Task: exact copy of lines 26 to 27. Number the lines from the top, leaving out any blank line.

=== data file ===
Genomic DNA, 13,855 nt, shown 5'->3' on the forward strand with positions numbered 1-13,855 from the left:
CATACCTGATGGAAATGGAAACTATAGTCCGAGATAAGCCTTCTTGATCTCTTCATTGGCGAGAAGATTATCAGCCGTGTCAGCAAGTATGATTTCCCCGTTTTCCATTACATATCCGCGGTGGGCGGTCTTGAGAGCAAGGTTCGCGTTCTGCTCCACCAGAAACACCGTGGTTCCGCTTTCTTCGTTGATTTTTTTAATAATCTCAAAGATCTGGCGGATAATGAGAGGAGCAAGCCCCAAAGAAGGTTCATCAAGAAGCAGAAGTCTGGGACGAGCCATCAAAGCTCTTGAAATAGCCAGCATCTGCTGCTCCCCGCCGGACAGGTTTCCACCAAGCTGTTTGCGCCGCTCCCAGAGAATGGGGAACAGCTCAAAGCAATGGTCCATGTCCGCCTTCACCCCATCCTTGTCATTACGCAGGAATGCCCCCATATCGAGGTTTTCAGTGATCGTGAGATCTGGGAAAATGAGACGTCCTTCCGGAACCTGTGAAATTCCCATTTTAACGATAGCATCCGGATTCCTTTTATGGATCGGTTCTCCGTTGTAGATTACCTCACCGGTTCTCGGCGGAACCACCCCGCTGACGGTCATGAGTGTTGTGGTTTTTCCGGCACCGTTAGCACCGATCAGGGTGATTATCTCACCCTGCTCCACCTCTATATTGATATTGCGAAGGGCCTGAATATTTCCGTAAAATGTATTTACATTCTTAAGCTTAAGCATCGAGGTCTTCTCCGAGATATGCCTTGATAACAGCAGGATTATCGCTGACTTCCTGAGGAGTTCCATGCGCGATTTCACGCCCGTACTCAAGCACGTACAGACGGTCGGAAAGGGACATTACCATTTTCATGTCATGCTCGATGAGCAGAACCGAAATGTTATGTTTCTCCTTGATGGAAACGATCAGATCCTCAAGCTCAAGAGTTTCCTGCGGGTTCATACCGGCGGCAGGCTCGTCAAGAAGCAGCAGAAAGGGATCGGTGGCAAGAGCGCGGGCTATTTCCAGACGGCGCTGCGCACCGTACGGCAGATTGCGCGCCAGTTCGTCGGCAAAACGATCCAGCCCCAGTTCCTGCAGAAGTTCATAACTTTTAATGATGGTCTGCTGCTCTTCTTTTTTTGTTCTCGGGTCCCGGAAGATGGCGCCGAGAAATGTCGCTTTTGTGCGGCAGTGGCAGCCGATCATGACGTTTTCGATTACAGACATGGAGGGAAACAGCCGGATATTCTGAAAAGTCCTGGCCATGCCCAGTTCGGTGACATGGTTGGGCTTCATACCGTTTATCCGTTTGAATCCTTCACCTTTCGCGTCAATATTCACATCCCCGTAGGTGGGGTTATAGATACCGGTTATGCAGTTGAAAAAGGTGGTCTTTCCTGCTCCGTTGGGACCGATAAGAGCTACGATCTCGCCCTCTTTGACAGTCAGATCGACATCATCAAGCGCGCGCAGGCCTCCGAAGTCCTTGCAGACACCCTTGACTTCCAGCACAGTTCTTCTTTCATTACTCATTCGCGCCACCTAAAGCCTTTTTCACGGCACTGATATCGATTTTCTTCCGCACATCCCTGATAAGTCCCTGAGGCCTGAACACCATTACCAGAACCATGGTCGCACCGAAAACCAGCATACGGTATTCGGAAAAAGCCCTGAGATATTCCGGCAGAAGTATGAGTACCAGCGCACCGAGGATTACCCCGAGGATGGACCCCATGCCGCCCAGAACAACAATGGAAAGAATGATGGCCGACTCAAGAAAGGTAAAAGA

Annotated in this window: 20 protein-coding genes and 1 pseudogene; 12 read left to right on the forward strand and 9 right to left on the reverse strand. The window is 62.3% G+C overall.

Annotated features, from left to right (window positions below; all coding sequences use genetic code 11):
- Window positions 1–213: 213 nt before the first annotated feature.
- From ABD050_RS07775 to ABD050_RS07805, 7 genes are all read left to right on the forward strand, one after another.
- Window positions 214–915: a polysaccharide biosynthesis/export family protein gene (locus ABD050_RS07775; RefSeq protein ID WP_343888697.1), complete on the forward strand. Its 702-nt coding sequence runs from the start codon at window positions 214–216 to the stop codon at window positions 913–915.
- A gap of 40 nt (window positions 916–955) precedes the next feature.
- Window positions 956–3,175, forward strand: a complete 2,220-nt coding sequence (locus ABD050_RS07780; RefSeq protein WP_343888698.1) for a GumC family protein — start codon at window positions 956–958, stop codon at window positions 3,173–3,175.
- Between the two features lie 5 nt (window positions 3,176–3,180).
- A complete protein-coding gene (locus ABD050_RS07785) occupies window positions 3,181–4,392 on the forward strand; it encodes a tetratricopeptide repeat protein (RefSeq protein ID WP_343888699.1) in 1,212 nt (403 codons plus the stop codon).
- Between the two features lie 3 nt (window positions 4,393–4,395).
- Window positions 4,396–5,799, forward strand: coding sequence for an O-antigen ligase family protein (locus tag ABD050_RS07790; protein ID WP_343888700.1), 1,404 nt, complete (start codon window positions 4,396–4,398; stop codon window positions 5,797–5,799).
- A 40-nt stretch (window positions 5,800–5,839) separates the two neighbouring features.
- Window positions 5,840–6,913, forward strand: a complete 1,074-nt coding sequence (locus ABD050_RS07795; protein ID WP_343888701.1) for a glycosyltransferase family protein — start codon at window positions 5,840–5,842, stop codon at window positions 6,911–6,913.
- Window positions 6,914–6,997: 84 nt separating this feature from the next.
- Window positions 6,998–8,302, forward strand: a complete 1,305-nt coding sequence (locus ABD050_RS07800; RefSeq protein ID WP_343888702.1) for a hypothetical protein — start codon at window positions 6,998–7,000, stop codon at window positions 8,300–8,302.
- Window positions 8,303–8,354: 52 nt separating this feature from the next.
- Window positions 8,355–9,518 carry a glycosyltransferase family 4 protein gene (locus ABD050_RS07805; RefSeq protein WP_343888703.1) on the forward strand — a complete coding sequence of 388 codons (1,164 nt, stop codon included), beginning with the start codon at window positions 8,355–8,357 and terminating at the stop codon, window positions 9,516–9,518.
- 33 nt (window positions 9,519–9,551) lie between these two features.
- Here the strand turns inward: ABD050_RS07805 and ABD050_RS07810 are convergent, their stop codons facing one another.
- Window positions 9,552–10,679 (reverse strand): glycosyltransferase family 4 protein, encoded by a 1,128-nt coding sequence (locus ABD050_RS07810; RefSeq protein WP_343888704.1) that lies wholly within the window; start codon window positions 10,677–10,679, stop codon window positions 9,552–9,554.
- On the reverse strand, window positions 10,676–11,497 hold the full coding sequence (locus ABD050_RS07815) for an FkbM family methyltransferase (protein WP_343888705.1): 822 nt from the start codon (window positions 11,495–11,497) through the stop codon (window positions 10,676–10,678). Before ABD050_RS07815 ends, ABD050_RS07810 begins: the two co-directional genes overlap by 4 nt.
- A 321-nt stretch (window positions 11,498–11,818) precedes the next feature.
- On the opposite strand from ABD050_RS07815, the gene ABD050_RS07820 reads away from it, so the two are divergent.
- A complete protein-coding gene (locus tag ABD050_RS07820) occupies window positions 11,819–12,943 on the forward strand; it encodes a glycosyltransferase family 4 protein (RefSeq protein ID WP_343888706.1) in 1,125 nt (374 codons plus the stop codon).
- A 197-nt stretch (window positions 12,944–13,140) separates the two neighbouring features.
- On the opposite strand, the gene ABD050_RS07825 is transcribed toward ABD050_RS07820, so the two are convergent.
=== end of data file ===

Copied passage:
- A complete protein-coding gene (locus tag ABD050_RS07820) occupies window positions 11,819–12,943 on the forward strand; it encodes a glycosyltransferase family 4 protein (RefSeq protein ID WP_343888706.1) in 1,125 nt (374 codons plus the stop codon).
- A 197-nt stretch (window positions 12,944–13,140) separates the two neighbouring features.